Sunday, October 4, 2009

You know you are grown up when...

Last month's Real Simple magazine asked "when did you know you were a grown up?" I can't say that I can pinpoint a moment when I knew I was, but I can pinpoint a moment when I knew I wasn't.
I was 16 or 17 and full of myself as 16 year old teenage girls are. I was washing dishes with my mom and I announced that I thought I might like to move out on my own. I had an after school job and I thought I was ready for more freedom. Mom didn't answer my question directly, instead she waited until the I let the dishwater out of the sink. I made a face about the food bits left in the drain plug and told her she could rinse the sink. Mom simply said "you know when you have your own place, you'll have to empty your own drain plug and wipe out your own sink." Eureka! The voice inside my head screamed "stay here, stay here FOREVER; that is GROSS!" So, enough said. I made no more noise about moving anywhere until I went off to school. I was not a grown up.

If I had to define when I realized I was a grown up I couldn't do it. I think you are a grown up when you don't bemoan the drama of life. You just do what needs to be done and get on with it. Childhood and Adolescence are all about drama, real or imagined. When you are a "grown up" you see past the drama that is usually self-centred and focus on what is happening around you. Being grown up means being grateful, and being aware of everyone else in your life. I don't know when that hit me, sometimes I wish it hadn't -- there is great responsibility with the "grown up" title. I wish I new that BEFORE it was me.

Tuesday, September 22, 2009

menu planning monday (on Tuesday)

The usual menu plan sponsored by
Monday -- hidden bean chili* and fried potatoes
Tuesday -- chicken burgers
Wednesday -- meet the teacher night at school, dinner there
Thursday -- Crock Pot Maggie soup
Friday -- Tacos
Saturday -- DS is away, so we'll treat DD out

*Hidden bean chili explanation: One of the great things about chili is the beans -- they're loaded with fibre and good for you. My family doesn't like them though. So, sneaky me, I use my food chopper and chop up canned kidney and navy beans and add them to the chili. When they're all chopped up they look like hamburger and you can't tell they're in there. They regularly tell me they like my chili better than anyone else's 'cause mine doesn't have "yucky beans." I just smile 'cause what they don't know is good for them!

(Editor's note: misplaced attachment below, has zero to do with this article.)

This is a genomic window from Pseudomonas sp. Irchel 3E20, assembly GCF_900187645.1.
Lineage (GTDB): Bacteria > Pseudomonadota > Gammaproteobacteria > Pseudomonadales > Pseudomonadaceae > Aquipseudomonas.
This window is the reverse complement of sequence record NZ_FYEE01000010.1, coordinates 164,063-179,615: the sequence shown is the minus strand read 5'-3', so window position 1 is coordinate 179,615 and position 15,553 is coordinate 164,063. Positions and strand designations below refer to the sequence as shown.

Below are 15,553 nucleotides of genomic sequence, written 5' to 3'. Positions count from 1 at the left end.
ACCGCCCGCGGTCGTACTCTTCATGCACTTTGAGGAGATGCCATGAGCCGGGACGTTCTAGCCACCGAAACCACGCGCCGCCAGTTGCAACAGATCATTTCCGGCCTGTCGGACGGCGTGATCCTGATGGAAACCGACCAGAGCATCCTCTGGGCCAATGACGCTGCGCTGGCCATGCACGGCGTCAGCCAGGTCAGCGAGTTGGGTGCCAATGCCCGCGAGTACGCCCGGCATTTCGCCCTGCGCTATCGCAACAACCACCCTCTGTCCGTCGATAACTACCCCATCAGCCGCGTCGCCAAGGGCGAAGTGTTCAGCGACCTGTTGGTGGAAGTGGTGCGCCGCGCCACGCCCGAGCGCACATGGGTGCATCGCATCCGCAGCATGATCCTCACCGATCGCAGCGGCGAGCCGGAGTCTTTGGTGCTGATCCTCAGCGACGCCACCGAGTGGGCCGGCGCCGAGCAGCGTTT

This is a trick I use for many recipes -- you can hide flax seed meal in almost anything. Also carrot or sweet potato puree works well in meatloaf and spaghetti sauce. I put mushrooms in my spaghetti sauce (though all 3 claim they've never eaten a mushroom!)

i'm not a redneck

DH took the kids to the Outdoor Farm Show last week. They took my dad with them. Great bonding opportunity...
Except -- they came home with a manure spreader and antique tractor. It was a good deal, I'm told. They bought the spreader and got the tractor free. You can imagine then, how great the tractor is. The thing is about a the "good deal" is that it may have been a good deal for someone who had, say, manure to spread, or acreage to put it on. We have neither. What we now have is an odd lawn ornament. It's like one of those pathetic emails that come around with the subject "you know you're a redneck when..."
'Cause you know you are a redneck when you have a *&%$ spreader in your driveway AND YOU LIVE IN TOWN! All I need to do now is plant flowers in it. Then I'll undo my top button, and suck back a cold one whilst sitting on a lawnchair, resting my feet on the tractor tire, and burping the alphabet.

Wednesday, September 16, 2009

deep thoughts

I'm reading a brand new "feel good" book that Library Lynn recommended. It's a novel by Claire Cook called the Wildwater Walking Club. It's about 4 ordinary ladies who connect as they meet on their daily walks. The walking becomes a daily ritual they look forward to in their lives. It's a quick, happy read.
In it one of the characters says " Sometimes you only get one good minute a day...You just have to make the most of it." This thought has stuck with me for 2 busy days, so I think that makes it "blog worthy." I have had the best sleeps the last two nights because I've drifted off thinking about how blessed I am that I can honestly say that I have many, many good minutes in that day; and when I recount them I get a great feeling of peace. I'm waiting for the day (and it will come) when I'll feel like I've only had one good minute -- and then I'll try to be thankful for that, and I'll try to make the most of it.

Monday, September 14, 2009

menu planning monday

The usual menu plan as organized by

Monday -- One-Pan Roasted Pork Supper ( recipe below)
Tuesday -- I'm at a meeting, DH, DD and DS will have to fend for themselves